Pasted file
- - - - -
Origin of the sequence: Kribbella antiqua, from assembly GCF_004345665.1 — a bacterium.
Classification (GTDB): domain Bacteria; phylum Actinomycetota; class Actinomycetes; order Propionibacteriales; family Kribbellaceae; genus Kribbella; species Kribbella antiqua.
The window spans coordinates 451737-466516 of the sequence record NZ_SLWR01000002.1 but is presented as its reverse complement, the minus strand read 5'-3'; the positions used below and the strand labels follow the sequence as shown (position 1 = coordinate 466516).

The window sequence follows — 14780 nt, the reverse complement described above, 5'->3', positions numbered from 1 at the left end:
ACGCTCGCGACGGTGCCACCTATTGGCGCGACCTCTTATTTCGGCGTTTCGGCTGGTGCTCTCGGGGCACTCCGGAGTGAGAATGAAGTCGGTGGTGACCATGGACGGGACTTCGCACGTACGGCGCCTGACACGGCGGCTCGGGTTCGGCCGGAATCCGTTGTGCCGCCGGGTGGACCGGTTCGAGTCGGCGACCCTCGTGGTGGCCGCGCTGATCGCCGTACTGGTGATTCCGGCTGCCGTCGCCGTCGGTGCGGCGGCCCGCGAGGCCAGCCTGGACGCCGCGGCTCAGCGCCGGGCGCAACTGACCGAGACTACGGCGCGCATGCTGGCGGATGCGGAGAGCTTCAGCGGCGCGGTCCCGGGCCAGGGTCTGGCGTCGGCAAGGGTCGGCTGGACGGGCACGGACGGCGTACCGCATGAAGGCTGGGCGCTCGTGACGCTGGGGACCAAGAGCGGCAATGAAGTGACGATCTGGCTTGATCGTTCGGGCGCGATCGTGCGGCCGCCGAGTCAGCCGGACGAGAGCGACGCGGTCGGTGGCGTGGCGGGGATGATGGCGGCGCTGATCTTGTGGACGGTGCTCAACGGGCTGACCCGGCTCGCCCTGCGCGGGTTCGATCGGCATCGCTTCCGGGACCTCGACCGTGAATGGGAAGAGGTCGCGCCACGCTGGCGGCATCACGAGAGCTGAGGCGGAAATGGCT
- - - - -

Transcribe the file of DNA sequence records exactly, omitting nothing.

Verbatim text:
Origin of the sequence: Kribbella antiqua, from assembly GCF_004345665.1 — a bacterium.
Classification (GTDB): domain Bacteria; phylum Actinomycetota; class Actinomycetes; order Propionibacteriales; family Kribbellaceae; genus Kribbella; species Kribbella antiqua.
The window spans coordinates 451737-466516 of the sequence record NZ_SLWR01000002.1 but is presented as its reverse complement, the minus strand read 5'-3'; the positions used below and the strand labels follow the sequence as shown (position 1 = coordinate 466516).

The window sequence follows — 14780 nt, the reverse complement described above, 5'->3', positions numbered from 1 at the left end:
ACGCTCGCGACGGTGCCACCTATTGGCGCGACCTCTTATTTCGGCGTTTCGGCTGGTGCTCTCGGGGCACTCCGGAGTGAGAATGAAGTCGGTGGTGACCATGGACGGGACTTCGCACGTACGGCGCCTGACACGGCGGCTCGGGTTCGGCCGGAATCCGTTGTGCCGCCGGGTGGACCGGTTCGAGTCGGCGACCCTCGTGGTGGCCGCGCTGATCGCCGTACTGGTGATTCCGGCTGCCGTCGCCGTCGGTGCGGCGGCCCGCGAGGCCAGCCTGGACGCCGCGGCTCAGCGCCGGGCGCAACTGACCGAGACTACGGCGCGCATGCTGGCGGATGCGGAGAGCTTCAGCGGCGCGGTCCCGGGCCAGGGTCTGGCGTCGGCAAGGGTCGGCTGGACGGGCACGGACGGCGTACCGCATGAAGGCTGGGCGCTCGTGACGCTGGGGACCAAGAGCGGCAATGAAGTGACGATCTGGCTTGATCGTTCGGGCGCGATCGTGCGGCCGCCGAGTCAGCCGGACGAGAGCGACGCGGTCGGTGGCGTGGCGGGGATGATGGCGGCGCTGATCTTGTGGACGGTGCTCAACGGGCTGACCCGGCTCGCCCTGCGCGGGTTCGATCGGCATCGCTTCCGGGACCTCGACCGTGAATGGGAAGAGGTCGCGCCACGCTGGCGGCATCACGAGAGCTGAGGCGGAAATGGCT